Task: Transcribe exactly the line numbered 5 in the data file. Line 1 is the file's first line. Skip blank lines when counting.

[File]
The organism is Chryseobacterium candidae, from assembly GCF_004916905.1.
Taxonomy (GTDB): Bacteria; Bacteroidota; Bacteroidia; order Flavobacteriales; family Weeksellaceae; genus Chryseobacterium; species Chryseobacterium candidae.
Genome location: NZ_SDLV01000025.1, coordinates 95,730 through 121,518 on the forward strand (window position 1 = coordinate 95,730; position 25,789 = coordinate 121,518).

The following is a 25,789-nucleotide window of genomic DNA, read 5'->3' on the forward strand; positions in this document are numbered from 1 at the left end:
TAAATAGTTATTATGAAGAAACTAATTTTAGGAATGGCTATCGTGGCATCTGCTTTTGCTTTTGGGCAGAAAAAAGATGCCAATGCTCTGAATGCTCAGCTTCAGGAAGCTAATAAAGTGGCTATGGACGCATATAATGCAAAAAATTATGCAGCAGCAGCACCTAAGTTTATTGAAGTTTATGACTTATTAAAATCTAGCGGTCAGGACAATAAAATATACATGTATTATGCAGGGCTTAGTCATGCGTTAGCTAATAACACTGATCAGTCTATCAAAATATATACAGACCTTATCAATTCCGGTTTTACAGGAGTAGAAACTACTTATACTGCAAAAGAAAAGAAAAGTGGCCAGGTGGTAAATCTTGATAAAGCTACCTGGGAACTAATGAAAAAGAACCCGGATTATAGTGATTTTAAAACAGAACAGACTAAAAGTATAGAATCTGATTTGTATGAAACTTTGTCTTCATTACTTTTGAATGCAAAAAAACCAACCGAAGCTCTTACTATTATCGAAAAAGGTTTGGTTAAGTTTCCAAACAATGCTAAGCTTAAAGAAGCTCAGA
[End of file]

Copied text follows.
TAAATAGTTATTATGAAGAAACTAATTTTAGGAATGGCTATCGTGGCATCTGCTTTTGCTTTTGGGCAGAAAAAAGATGCCAATGCTCTGAATGCTCAGCTTCAGGAAGCTAATAAAGTGGCTATGGACGCATATAATGCAAAAAATTATGCAGCAGCAGCACCTAAGTTTATTGAAGTTTATGACTTATTAAAATCTAGCGGTCAGGACAATAAAATATACATGTATTATGCAGGGCTTAGTCATGCGTTAGCTAATAACACTGATCAGTCTATCAAAATATATACAGACCTTATCAATTCCGGTTTTACAGGAGTAGAAACTACTTATACTGCAAAAGAAAAGAAAAGTGGCCAGGTGGTAAATCTTGATAAAGCTACCTGGGAACTAATGAAAAAGAACCCGGATTATAGTGATTTTAAAACAGAACAGACTAAAAGTATAGAATCTGATTTGTATGAAACTTTGTCTTCATTACTTTTGAATGCAAAAAAACCAACCGAAGCTCTTACTATTATCGAAAAAGGTTTGGTTAAGTTTCCAAACAATGCTAAGCTTAAAGAAGCTCAGA